Here's the  latest: Cablevision, which received an offer from Disney this morning, is now asking that its rival enter into binding arbitration, which effectively means that it will agree to whatever a government-appointed overseer determines is a fair retransmission agreement.

  Here's the statement, or a portion thereof: 

  "... Senator Kerry and other public officials have suggested that arbitration is appropriate in this highly unusual situation.  Thus, Cablevision will agree to binding arbitration and calls upon Disney CEO Bob Iger to immediately return ABC to New York area viewers, and join us in binding arbitration to resolve this matter fairly.  We have communicated our position to the highest levels of the FCC and urged the agency to appropriately involve itself in this process.”
 

 Why is this important? Because it puts the onus on ABC to come up with a better idea. It would look awfully bad if ABC - for ABC - if it rejects binding arbitration AND keeps the Oscars out of 3.1 million  homes.

  I've got calls into ABC. Awaiting a statement now. (The New York Times has reported that an "executive" at Disney says arbitration is "not an option."  Another ABC exec told me a statement is coming.) Cablevision is also offering free Video on demand tonight - or so various tweets suggest. I have yet to see a formal release with specifics.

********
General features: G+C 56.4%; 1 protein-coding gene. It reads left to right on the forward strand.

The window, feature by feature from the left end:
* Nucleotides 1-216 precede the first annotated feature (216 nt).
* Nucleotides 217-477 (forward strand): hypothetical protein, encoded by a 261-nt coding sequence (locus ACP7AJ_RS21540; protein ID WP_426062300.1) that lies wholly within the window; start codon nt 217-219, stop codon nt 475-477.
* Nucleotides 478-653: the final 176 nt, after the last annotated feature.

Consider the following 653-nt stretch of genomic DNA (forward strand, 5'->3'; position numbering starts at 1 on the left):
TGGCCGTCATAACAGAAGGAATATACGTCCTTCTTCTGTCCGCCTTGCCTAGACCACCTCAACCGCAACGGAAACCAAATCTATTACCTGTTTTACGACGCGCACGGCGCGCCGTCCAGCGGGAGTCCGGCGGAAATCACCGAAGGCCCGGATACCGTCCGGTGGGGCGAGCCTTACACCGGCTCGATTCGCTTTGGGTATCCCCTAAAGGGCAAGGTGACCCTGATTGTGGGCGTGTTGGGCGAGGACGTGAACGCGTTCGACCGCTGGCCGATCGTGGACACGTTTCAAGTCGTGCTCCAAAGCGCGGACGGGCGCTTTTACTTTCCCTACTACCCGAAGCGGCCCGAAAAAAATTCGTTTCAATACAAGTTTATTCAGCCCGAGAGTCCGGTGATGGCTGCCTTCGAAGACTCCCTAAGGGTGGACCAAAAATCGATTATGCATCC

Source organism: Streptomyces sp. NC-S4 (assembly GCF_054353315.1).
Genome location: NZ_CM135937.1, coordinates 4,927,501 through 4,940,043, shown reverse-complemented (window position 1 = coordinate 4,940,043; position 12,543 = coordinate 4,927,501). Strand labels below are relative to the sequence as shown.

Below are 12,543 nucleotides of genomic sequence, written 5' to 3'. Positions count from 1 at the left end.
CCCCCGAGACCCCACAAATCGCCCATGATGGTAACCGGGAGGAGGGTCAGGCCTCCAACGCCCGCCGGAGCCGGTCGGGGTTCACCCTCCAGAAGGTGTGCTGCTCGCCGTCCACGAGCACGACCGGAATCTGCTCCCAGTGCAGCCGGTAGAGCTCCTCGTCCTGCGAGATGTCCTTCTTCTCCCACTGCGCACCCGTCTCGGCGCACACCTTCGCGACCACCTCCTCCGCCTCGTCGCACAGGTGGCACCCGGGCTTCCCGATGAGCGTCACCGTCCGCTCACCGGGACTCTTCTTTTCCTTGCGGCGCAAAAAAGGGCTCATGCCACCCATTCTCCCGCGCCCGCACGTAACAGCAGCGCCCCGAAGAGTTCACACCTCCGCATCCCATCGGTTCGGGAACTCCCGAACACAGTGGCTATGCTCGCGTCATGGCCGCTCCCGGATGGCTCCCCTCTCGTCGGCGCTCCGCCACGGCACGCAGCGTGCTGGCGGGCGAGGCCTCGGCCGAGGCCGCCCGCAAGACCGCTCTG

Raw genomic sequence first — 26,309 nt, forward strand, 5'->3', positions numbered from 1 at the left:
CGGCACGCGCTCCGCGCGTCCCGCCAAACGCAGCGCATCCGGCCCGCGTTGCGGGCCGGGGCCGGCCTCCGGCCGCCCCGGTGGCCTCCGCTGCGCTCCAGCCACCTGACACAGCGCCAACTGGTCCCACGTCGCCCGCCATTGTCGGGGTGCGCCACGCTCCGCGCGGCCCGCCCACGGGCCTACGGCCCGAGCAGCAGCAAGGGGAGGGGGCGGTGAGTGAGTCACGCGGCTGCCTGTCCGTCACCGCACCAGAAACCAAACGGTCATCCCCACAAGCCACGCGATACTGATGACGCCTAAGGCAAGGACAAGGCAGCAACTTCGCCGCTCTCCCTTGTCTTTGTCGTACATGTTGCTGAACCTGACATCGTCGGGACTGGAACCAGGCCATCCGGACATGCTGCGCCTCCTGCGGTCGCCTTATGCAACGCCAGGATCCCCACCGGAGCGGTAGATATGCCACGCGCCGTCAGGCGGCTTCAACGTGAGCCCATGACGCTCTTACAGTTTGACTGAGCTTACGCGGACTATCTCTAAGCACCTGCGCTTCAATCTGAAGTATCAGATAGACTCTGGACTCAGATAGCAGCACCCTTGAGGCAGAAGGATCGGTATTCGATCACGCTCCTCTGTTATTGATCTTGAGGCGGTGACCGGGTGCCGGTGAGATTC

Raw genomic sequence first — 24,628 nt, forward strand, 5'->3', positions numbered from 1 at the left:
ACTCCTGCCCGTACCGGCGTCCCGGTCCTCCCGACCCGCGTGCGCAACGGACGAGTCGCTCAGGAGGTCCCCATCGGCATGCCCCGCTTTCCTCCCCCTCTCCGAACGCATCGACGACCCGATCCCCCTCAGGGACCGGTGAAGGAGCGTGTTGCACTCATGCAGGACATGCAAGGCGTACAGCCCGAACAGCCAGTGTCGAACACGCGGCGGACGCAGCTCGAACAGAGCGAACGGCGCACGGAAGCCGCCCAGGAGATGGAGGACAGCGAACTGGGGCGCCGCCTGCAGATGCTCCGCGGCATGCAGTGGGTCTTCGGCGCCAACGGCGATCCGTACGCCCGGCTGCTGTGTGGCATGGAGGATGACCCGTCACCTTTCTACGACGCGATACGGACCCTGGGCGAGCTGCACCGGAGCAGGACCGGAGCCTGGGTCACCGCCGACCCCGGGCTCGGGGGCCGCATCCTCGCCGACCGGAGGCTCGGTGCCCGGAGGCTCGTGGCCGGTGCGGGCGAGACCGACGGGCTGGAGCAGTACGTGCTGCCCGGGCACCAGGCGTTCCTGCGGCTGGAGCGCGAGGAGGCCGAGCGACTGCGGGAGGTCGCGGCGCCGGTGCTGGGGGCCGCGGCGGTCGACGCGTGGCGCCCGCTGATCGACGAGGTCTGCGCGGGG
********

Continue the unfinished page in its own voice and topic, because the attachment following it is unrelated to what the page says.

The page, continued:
Meanwhile, Dean Skelos, Senate Republican Leader, just sent out this:


        The decision by Disney ABC to pull their signal from Cablevision subscribers and deny them access to WABC-TV is unfortunate.  Last week I wrote to the heads of both companies and urged that they work around the clock to resolve their differences
before tonight's telecast of the Academy Awards.  Those negotiations must continue and both parties should agree to binding arbitration if necessary.  In the meantime, ABC Disney should restore its signal so that consumers are not held hostage during these negotiations.

  And this, from Nita Lowey (D-NY) :

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"I am disappointed ABC Disney pulled its signal, denying millions of New York area households the ability to see WABC-TV.  It is time for both parties to put consumers first.

"If ABC Disney and Cablevision cannot reach an agreement allowing New Yorkers immediate access to WABC-TV, both parties should agree to a binding arbitration process to resolve this matter.  It is imperative that consumers be held harmless during this process by having the signal restored immediately."